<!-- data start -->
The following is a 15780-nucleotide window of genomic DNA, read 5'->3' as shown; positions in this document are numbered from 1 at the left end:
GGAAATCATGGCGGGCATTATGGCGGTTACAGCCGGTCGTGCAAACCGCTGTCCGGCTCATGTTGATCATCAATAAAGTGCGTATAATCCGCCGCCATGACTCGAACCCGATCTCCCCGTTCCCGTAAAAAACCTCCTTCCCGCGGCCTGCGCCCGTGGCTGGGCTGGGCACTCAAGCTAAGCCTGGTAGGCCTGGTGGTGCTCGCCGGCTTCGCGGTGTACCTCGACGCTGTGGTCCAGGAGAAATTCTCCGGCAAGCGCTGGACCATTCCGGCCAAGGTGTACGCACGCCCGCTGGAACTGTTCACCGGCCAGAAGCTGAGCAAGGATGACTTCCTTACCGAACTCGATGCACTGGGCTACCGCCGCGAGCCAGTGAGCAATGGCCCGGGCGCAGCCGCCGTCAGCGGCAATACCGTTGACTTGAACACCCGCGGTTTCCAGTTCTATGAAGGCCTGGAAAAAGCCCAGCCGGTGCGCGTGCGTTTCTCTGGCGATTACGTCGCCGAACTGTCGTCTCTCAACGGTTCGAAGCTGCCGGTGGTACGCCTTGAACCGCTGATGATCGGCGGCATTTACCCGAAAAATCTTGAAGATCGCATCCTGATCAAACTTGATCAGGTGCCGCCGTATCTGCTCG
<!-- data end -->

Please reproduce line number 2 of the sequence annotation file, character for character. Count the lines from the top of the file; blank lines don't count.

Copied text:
GGAAATCATGGCGGGCATTATGGCGGTTACAGCCGGTCGTGCAAACCGCTGTCCGGCTCATGTTGATCATCAATAAAGTGCGTATAATCCGCCGCCATGACTCGAACCCGATCTCCCCGTTCCCGTAAAAAACCTCCTTCCCGCGGCCTGCGCCCGTGGCTGGGCTGGGCACTCAAGCTAAGCCTGGTAGGCCTGGTGGTGCTCGCCGGCTTCGCGGTGTACCTCGACGCTGTGGTCCAGGAGAAATTCTCCGGCAAGCGCTGGACCATTCCGGCCAAGGTGTACGCACGCCCGCTGGAACTGTTCACCGGCCAGAAGCTGAGCAAGGATGACTTCCTTACCGAACTCGATGCACTGGGCTACCGCCGCGAGCCAGTGAGCAATGGCCCGGGCGCAGCCGCCGTCAGCGGCAATACCGTTGACTTGAACACCCGCGGTTTCCAGTTCTATGAAGGCCTGGAAAAAGCCCAGCCGGTGCGCGTGCGTTTCTCTGGCGATTACGTCGCCGAACTGTCGTCTCTCAACGGTTCGAAGCTGCCGGTGGTACGCCTTGAACCGCTGATGATCGGCGGCATTTACCCGAAAAATCTTGAAGATCGCATCCTGATCAAACTTGATCAGGTGCCGCCGTATCTGCTCG